For 13 years, the South Metro Development Outlook Conference has brought together industry experts, corporate executives, government leaders and elected officials interested in fostering economic growth in the region. The conference covers Clayton, Coweta, Douglas, Fayette, Henry, south Fulton and Spalding counties and the southern portion of Atlanta.

Its 2015 meeting was recently held at the Georgia International Convention Center in College Park. Economic development was the major focus.

Among the 30 speakers was nationally acclaimed economist Roger Tutterow. He spoke of the emergence of distribution and logistics centers that could help position the southern region as an industry leader. Doug Hooker, executive director of the Atlanta Regional Commission, presented valuable information about South Metro successes, and considers Fort Gillem’s Logistics Center and Kroger — which is constructing a 1.2 million-square-foot distribution facility on the property — as two forces leading the charge for development in the southern crescent.Several economic development initiatives were highlighted, including Porsche’s $100 million facility on 130 acres adjacent to Hartsfield-Jackson International Airport; Chime Solutions’ call center at Southlake Mall, which will generate more than 1,120 jobs; and Toppan Printing Ltd., a Japan-based company that invested $100 million in a Spalding facility.

Existing economic development initiatives aiding growth of South Metro include Camp Creek Market Place, a successful tax allocation district that opened in 2003. Additionally, in the past two years, the Fulton Industrial Boulevard Improvement District and Airport West Community Improvement District joined the South Fulton CID, established in the late 90s.

The film industry is having a major economic impact. South Metro Development Outlook featured a session on the industry, which included Coweta’s Senoia Enterprises, home of the television show, “The Walking Dead”; Fayetteville’s Pinewood Studios, and the proposed Fort McPherson/Tyler Perry movie studio complex. Additionally, Union City is slated to build 12 film stages at the former Shannon Mall. Clayton State University and Fayette County schools are addressing the education component that will provide skilled workers for the film industry.

Interest in the Clayton MARTA partnership was high. Providing transit service in Clayton is historic for MARTA, as it is the system’s first major addition in 40 years. Limited service will begin in late March with 35 buses initially; the partnership is expected to generate 2,500 new jobs.

The conference culminated with Hartsfield-Jackson’s aviation manager, Miguel Southwell, presenting insights on projects planned for the airport and the surrounding area. South Metro’s biggest tenant, the world’s busiest airport, is truly an economic engine for the region.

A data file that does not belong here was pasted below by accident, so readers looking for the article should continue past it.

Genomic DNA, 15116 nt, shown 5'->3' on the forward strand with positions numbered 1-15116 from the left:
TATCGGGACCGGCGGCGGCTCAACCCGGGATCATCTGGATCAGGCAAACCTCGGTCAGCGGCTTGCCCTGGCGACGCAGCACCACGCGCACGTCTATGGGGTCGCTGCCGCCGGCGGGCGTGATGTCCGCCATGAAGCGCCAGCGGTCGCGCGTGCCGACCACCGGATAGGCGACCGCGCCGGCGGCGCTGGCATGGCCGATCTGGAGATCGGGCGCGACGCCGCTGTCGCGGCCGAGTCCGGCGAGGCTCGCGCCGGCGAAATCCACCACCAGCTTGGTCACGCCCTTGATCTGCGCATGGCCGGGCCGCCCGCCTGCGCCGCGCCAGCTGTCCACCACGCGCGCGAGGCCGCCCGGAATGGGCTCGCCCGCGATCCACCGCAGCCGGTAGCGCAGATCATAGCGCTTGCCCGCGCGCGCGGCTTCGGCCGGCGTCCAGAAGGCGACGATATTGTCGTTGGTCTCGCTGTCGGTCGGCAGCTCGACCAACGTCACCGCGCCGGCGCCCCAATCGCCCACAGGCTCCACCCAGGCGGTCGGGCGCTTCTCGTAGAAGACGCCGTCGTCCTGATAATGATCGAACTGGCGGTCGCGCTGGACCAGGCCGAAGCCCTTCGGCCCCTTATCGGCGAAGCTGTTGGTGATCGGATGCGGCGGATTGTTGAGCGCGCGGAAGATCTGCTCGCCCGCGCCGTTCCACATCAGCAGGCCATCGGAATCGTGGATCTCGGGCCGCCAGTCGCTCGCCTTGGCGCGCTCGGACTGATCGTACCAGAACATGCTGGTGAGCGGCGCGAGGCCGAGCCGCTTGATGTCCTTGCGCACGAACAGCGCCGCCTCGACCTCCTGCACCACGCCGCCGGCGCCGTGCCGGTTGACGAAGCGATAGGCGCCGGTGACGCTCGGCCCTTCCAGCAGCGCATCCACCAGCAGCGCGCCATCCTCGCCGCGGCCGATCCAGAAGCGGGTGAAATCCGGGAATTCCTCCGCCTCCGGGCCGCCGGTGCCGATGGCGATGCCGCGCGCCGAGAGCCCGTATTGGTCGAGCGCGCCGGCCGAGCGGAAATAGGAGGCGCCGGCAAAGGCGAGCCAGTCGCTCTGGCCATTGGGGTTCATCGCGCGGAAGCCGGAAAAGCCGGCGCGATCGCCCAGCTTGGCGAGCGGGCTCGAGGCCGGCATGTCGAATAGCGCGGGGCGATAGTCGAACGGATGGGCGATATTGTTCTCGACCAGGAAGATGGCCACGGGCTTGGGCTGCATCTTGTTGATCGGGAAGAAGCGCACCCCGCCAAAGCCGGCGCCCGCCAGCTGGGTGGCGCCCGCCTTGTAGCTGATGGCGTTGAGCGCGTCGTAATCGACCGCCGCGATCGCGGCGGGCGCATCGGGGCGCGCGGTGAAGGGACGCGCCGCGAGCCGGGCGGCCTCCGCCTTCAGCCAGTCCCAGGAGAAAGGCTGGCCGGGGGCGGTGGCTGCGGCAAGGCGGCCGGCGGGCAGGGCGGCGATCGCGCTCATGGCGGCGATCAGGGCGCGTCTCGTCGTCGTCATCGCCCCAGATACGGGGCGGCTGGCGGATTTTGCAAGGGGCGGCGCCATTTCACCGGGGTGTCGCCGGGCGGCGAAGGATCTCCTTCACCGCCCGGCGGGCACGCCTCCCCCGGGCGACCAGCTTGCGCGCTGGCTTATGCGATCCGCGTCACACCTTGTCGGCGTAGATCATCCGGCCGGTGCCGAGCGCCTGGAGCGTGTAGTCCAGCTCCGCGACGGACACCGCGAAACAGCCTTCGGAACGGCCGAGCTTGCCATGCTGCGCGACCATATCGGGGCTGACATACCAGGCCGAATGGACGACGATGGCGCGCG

Michael Hightower, an Atlanta Aerotropolis Alliance board member, is founder and managing partner of The Collaborative Firm.

Special day would recognize Bosnian immigrants

By Amra Ikic

The Bosnian-American community of metro Atlanta hopes to establish a “Bosnian-American Day” in Georgia on March 1. Next week, the community will host an assembly at the state Capitol to introduce the Legislature to Bosnian culture, cuisine, and dance.

Around 10,000 Bosnians live in metro Atlanta, mainly in Gwinnett and DeKalb counties.

Meet Zejna Hadzic. She, with her husband and his family, were the first Bosnians to settle in Georgia after the Bosnian war. They immigrated to the U.S. in 1993.

“My husband lost two brothers in the war,” Hadzic said. “He comes from a large, close family, so it was very difficult for us to cope.”

Hadzic and her husband decided the United States would be the best option for them to pursue. Shortly after arriving here, Hadzic family members were reunited.

Describing life in Georgia, Hadzic said they had a difficult start.“It wasn’t easy,” she said. “We didn’t speak a word of English at the time, which made it harder to transition to American life.”

After meeting with a translator, Hadzic and her husband started taking English courses. Slowly, things got easier as they mastered the language and started working.

“In the U.S., you can have everything if you work for it,” Hadzic said. “We’re grateful for the opportunities America has given us, because I don’t think we would have had the same ones if we stayed in Bosnia.”

Hadzic’s story is one the Bosnian community understands well.

Darel Duliman, a coordinator for the assembly, moved to Lawrenceville with his family in 2000. “We’re proud of our heritage, so naturally we want to share it,” he said.

Although a large Bosnian population exists in the U.S., Georgia would be the first state to have a Bosnian-American Day if the resolution passes in the Senate and House. State Rep. Valerie Clark, R-Lawrenceville, is writing the legislation.

On March 1, 1992, Bosnia and Herzegovina received their independence from the former Yugoslavia. To the Bosnian-American community in Georgia, March 1 represents two cultures becoming one.

Duliman has started a fundraiser where anyone can contribute financially for Bosnian-American Day: There’s also a Facebook page:

Amra Ikic, a Georgia State University graduate, lives in Lawrenceville.

View Comments 0